You see, it is not that it isn't trivial to figure a way to serialize your data to XML; it is just that left to their own devices, everyone would end up doing it slightly differently. There is no one-true-serialization. So, eventually, you end up having to write code to build your data structures from the XML directly. The problem there is that virtually all XML APIs are horrible for this kind of code. They are all designed from the perspective of the XML perspective, not from the data serialization perspective.

It gets worse. XML is one of those things that looks really easy, but is actually full of nasty surprises that don't show up until either the week before you ship (or worse.., a few weeks after). Things like character encoding issues, XML Namespaces, XSD Wildcards. It is really hard for your average developer (who makes no pretenses at XML guru-hood) to write good XML serialization/hydration code. Everything is stacked against him: XML APIs, XML -Lang itself, XSD.

That is why so many developers (especially in the Java world) just use XML Binding layers.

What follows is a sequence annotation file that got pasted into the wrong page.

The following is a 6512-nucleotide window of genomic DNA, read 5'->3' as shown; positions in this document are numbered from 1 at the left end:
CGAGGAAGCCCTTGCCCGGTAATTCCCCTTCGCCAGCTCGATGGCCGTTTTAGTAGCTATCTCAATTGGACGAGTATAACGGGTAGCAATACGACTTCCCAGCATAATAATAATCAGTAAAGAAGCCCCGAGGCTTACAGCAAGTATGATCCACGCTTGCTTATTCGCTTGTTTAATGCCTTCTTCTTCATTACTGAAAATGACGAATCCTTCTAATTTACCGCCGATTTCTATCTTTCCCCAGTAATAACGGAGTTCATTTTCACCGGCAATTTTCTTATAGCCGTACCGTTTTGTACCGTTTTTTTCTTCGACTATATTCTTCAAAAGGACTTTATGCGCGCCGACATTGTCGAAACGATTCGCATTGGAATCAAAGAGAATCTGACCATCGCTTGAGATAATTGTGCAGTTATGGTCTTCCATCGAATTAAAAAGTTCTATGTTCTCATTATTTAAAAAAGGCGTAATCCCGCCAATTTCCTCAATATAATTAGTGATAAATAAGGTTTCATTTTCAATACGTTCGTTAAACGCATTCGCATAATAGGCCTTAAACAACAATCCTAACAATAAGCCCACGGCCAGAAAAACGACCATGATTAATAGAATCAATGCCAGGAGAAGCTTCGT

Solution? Give them a good XML API. Not one designed for XML Gurus, who understand every nuance of the spec. Give them an API that makes using XML easy, and relatively efficient. This ain't easy, or it would already be there. XLinq is C#'s answer to exactly this issue. Java needs something similar. An XML API that isn't designed primarily for XML as text markup, but an XML API that is designed for data serialization.

Monday, June 04, 2007

XML Tools screen-casts

Before leaving Microsoft, the last thing I worked on was the XML Editor in Visual Studio. In Visual Studio 2005, Microsoft shipped one of the best XML Editors out there. Intellisense, XSD syntax support, XSLT syntax support, XSLT Debugging, XSD Schema auto-generation. There is an incredible amount of functionality hidden in there.

One of my favorite 'hidden' features is goto-definition. Position the cursor on an element in a document with an associated schema, and F12 will jump you to the part of the schema that governs that element. I occasionally get some very complex customer schemas. F12 can also be used to navigate with-in a schema, from an element declaration to the declaration of it's type, or to the base type declaration. When the schema spans megabytes and multiple files, this is invaluable.

The XML Team just released some screen-casts of existing and future functionality. If you use Visual Studio and ever have to edit XML files. Watch Stan and you will almost certainly learn some new tricks.